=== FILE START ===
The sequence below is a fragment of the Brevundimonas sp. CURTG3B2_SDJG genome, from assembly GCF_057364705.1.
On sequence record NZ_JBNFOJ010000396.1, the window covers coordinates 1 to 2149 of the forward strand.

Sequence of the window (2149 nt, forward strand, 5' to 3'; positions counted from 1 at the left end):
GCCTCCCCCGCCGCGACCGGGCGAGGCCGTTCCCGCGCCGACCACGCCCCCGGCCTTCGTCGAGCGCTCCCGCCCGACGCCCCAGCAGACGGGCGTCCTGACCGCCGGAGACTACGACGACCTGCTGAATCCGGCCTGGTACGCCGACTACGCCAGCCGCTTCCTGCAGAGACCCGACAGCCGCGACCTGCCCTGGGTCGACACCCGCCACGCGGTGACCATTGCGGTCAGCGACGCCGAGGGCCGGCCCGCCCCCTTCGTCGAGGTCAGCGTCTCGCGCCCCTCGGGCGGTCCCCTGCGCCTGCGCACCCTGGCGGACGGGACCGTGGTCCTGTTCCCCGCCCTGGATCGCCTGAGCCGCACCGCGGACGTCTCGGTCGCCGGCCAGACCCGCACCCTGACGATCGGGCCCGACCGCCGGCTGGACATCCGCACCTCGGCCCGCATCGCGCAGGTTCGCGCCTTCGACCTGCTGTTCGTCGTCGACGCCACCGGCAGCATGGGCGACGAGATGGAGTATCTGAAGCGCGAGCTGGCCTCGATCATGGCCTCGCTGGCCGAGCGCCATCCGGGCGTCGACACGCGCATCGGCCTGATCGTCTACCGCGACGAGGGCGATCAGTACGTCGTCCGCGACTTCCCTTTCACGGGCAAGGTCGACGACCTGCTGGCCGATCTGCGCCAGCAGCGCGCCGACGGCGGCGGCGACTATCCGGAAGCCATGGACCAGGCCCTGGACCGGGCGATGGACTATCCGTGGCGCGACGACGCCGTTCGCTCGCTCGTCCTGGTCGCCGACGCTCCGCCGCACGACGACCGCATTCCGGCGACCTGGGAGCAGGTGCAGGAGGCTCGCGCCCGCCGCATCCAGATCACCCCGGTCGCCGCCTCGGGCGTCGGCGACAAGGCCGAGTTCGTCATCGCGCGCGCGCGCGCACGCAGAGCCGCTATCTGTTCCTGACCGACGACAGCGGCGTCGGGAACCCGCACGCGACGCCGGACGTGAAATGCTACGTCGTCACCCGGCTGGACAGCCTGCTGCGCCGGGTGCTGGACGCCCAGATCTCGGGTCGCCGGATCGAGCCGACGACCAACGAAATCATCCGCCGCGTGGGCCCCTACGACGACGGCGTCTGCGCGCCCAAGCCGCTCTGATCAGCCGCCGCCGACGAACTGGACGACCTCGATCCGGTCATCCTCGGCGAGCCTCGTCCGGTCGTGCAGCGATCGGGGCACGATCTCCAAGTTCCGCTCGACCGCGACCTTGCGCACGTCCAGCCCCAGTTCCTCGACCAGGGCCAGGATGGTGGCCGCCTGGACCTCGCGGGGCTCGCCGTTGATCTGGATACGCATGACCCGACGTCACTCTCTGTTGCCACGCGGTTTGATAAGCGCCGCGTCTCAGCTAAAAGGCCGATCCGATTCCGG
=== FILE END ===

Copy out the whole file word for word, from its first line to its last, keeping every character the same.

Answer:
The sequence below is a fragment of the Brevundimonas sp. CURTG3B2_SDJG genome, from assembly GCF_057364705.1.
On sequence record NZ_JBNFOJ010000396.1, the window covers coordinates 1 to 2149 of the forward strand.

Sequence of the window (2149 nt, forward strand, 5' to 3'; positions counted from 1 at the left end):
GCCTCCCCCGCCGCGACCGGGCGAGGCCGTTCCCGCGCCGACCACGCCCCCGGCCTTCGTCGAGCGCTCCCGCCCGACGCCCCAGCAGACGGGCGTCCTGACCGCCGGAGACTACGACGACCTGCTGAATCCGGCCTGGTACGCCGACTACGCCAGCCGCTTCCTGCAGAGACCCGACAGCCGCGACCTGCCCTGGGTCGACACCCGCCACGCGGTGACCATTGCGGTCAGCGACGCCGAGGGCCGGCCCGCCCCCTTCGTCGAGGTCAGCGTCTCGCGCCCCTCGGGCGGTCCCCTGCGCCTGCGCACCCTGGCGGACGGGACCGTGGTCCTGTTCCCCGCCCTGGATCGCCTGAGCCGCACCGCGGACGTCTCGGTCGCCGGCCAGACCCGCACCCTGACGATCGGGCCCGACCGCCGGCTGGACATCCGCACCTCGGCCCGCATCGCGCAGGTTCGCGCCTTCGACCTGCTGTTCGTCGTCGACGCCACCGGCAGCATGGGCGACGAGATGGAGTATCTGAAGCGCGAGCTGGCCTCGATCATGGCCTCGCTGGCCGAGCGCCATCCGGGCGTCGACACGCGCATCGGCCTGATCGTCTACCGCGACGAGGGCGATCAGTACGTCGTCCGCGACTTCCCTTTCACGGGCAAGGTCGACGACCTGCTGGCCGATCTGCGCCAGCAGCGCGCCGACGGCGGCGGCGACTATCCGGAAGCCATGGACCAGGCCCTGGACCGGGCGATGGACTATCCGTGGCGCGACGACGCCGTTCGCTCGCTCGTCCTGGTCGCCGACGCTCCGCCGCACGACGACCGCATTCCGGCGACCTGGGAGCAGGTGCAGGAGGCTCGCGCCCGCCGCATCCAGATCACCCCGGTCGCCGCCTCGGGCGTCGGCGACAAGGCCGAGTTCGTCATCGCGCGCGCGCGCGCACGCAGAGCCGCTATCTGTTCCTGACCGACGACAGCGGCGTCGGGAACCCGCACGCGACGCCGGACGTGAAATGCTACGTCGTCACCCGGCTGGACAGCCTGCTGCGCCGGGTGCTGGACGCCCAGATCTCGGGTCGCCGGATCGAGCCGACGACCAACGAAATCATCCGCCGCGTGGGCCCCTACGACGACGGCGTCTGCGCGCCCAAGCCGCTCTGATCAGCCGCCGCCGACGAACTGGACGACCTCGATCCGGTCATCCTCGGCGAGCCTCGTCCGGTCGTGCAGCGATCGGGGCACGATCTCCAAGTTCCGCTCGACCGCGACCTTGCGCACGTCCAGCCCCAGTTCCTCGACCAGGGCCAGGATGGTGGCCGCCTGGACCTCGCGGGGCTCGCCGTTGATCTGGATACGCATGACCCGACGTCACTCTCTGTTGCCACGCGGTTTGATAAGCGCCGCGTCTCAGCTAAAAGGCCGATCCGATTCCGG